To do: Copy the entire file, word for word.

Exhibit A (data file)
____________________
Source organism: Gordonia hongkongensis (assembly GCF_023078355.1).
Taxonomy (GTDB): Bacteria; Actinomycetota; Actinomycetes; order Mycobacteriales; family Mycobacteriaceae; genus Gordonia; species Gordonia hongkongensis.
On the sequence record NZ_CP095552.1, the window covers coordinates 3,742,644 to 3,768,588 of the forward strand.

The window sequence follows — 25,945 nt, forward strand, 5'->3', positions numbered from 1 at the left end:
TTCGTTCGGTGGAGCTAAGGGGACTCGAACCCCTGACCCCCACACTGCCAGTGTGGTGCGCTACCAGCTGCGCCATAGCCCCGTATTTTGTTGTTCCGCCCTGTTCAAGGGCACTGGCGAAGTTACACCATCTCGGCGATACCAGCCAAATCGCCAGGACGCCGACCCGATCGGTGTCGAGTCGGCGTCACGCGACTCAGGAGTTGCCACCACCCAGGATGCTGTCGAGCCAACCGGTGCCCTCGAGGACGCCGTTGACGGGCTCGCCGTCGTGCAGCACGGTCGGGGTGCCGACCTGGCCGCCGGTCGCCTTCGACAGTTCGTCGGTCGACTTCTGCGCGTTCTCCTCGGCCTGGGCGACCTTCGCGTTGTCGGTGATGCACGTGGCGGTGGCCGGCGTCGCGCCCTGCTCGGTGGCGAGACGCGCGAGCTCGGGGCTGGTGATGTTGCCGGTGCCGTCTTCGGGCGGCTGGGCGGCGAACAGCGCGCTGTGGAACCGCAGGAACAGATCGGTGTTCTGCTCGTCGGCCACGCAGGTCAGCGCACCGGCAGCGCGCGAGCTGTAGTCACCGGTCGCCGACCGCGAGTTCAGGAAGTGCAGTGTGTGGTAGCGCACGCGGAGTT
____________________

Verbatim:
Source organism: Gordonia hongkongensis (assembly GCF_023078355.1).
Taxonomy (GTDB): Bacteria; Actinomycetota; Actinomycetes; order Mycobacteriales; family Mycobacteriaceae; genus Gordonia; species Gordonia hongkongensis.
On the sequence record NZ_CP095552.1, the window covers coordinates 3,742,644 to 3,768,588 of the forward strand.

The window sequence follows — 25,945 nt, forward strand, 5'->3', positions numbered from 1 at the left end:
TTCGTTCGGTGGAGCTAAGGGGACTCGAACCCCTGACCCCCACACTGCCAGTGTGGTGCGCTACCAGCTGCGCCATAGCCCCGTATTTTGTTGTTCCGCCCTGTTCAAGGGCACTGGCGAAGTTACACCATCTCGGCGATACCAGCCAAATCGCCAGGACGCCGACCCGATCGGTGTCGAGTCGGCGTCACGCGACTCAGGAGTTGCCACCACCCAGGATGCTGTCGAGCCAACCGGTGCCCTCGAGGACGCCGTTGACGGGCTCGCCGTCGTGCAGCACGGTCGGGGTGCCGACCTGGCCGCCGGTCGCCTTCGACAGTTCGTCGGTCGACTTCTGCGCGTTCTCCTCGGCCTGGGCGACCTTCGCGTTGTCGGTGATGCACGTGGCGGTGGCCGGCGTCGCGCCCTGCTCGGTGGCGAGACGCGCGAGCTCGGGGCTGGTGATGTTGCCGGTGCCGTCTTCGGGCGGCTGGGCGGCGAACAGCGCGCTGTGGAACCGCAGGAACAGATCGGTGTTCTGCTCGTCGGCCACGCAGGTCAGCGCACCGGCAGCGCGCGAGCTGTAGTCACCGGTCGCCGACCGCGAGTTCAGGAAGTGCAGTGTGTGGTAGCGCACGCGGAGTT